2
\$\begingroup\$

There are point A (origin) and point B (target). And also there is gravity vector G. I need compute initial velocity of projectile (throwing arc trajectory from point A to point B).

Also I need to control speed of projectile (Speed) and flexion of throwing arc.

How compute this?

\$\endgroup\$
2
  • \$\begingroup\$ This is fairly complicated math, what should it be used for? Do you really have to know the initial force to hit the target exactly? If not then just cheat by trying out til you find homemade numbers that 'just works' \$\endgroup\$
    – Valmond
    Dec 13, 2016 at 9:16
  • \$\begingroup\$ @Valmond I need to shoot from weapon (point A) with non-linear (arc) projectile directly to target (point B, considering the obstacles). Projectile spawned with specified initial velocity and gravity, but not moving to point B. I want correct trajectory by target. \$\endgroup\$
    – Broly
    Dec 13, 2016 at 9:21

2 Answers 2

5
\$\begingroup\$

Assume your variables are: initial velocity v_0 = (v_0_x, v_0_y, v_0_z), initial position p_0 = (p_0_x, p_0_y, p_0_z), and target position p_t = (p_t_x, p_t_y, p_t_z).

First, choose your initial y-velocity, and calculate the time it requires to reach its target on the y-axis using this equation:

t =  \frac{-v_0_y \pm \sqrt{v_0_y^{2} - 2(p_0_y - p_t_y)g}}{g}

If you want the projectile to reach its target while it's ascending, choose the plus sign, otherwise, choose the minus sign. (Note that gravity, g, should be < 0).

Now you can calculate the initial x-velocity by using this equation:

v_0_x = \frac{p_t_x - p_0_x}{t}

Likewise, for the initial z-velocity:

v_0_z = \frac{p_t_z - p_0_z}{t}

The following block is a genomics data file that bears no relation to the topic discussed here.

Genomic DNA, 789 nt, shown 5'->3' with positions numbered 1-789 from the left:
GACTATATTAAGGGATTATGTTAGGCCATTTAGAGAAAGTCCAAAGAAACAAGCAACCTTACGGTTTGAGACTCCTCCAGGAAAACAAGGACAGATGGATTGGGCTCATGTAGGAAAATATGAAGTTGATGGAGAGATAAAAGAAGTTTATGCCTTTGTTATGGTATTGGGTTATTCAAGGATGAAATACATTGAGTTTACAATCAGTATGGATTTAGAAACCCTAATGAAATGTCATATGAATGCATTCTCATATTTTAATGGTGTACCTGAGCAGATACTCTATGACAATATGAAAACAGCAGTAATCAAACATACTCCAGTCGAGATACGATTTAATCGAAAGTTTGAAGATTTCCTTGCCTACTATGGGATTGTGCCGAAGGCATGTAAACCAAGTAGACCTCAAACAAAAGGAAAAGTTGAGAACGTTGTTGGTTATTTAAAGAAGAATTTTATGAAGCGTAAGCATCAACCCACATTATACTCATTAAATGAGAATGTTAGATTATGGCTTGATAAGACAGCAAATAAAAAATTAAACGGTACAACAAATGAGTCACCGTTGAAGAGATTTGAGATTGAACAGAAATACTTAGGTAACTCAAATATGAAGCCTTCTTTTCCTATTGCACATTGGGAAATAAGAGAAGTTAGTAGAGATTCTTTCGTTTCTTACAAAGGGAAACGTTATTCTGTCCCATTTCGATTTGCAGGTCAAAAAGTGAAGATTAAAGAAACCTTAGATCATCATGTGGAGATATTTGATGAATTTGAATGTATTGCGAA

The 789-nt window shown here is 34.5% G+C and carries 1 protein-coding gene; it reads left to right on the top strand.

You can modify the curve of the arc by changing the initial y-velocity.

\$\endgroup\$
3
  • \$\begingroup\$ +1 Good one! I think I misunderstood the question, if I compare our answers. \$\endgroup\$
    – Artery
    Dec 13, 2016 at 9:52
  • \$\begingroup\$ media.giphy.com/media/l0MYuhmyKQYzYHY4g/source.gif But I got some calculation error between point B and actual point of arc collision. Whats wrong? \$\endgroup\$
    – Broly
    Dec 13, 2016 at 13:08
  • \$\begingroup\$ Can you please tell me what values you chose? \$\endgroup\$ Dec 14, 2016 at 8:54
1
\$\begingroup\$

Depending on how accurate you need to be and how much processing power you what to use for this, you could compute the position and speed of your projectile by using the semi-explicit euler:

Semi-explicit euler:

First calculate the new velocity:

  • v(t + h, p(t)) = v(t, p(t)) - h*g

Than you calculate the new position:

  • p(t + h) = p(t) + h*v(t + h, p(t))

Variables:

  • v is velocity-vector
  • t is your current time
  • h is your timestep (e.g. 1 if you calculate every second)
  • p(t) is the current position at time t
  • g is your gravity

Depending on your context and actual needs you can calculate the flexion of this as well, because you have a specific amount of concrete points of your throwing arc.

Please mind the semi-explicit euler is not the most accurate one, but pretty fast and not so difficult to implement.

\$\endgroup\$
2
  • \$\begingroup\$ In my context time is does not matter. I can't insert t to computations, I have only coords of start and end positions. \$\endgroup\$
    – Broly
    Dec 13, 2016 at 9:43
  • \$\begingroup\$ Instead of time you can use just a counter for iteration steps, wouldn't matter at all. \$\endgroup\$
    – Artery
    Dec 13, 2016 at 9:49

You must log in to answer this question.

Not the answer you're looking for? Browse other questions tagged .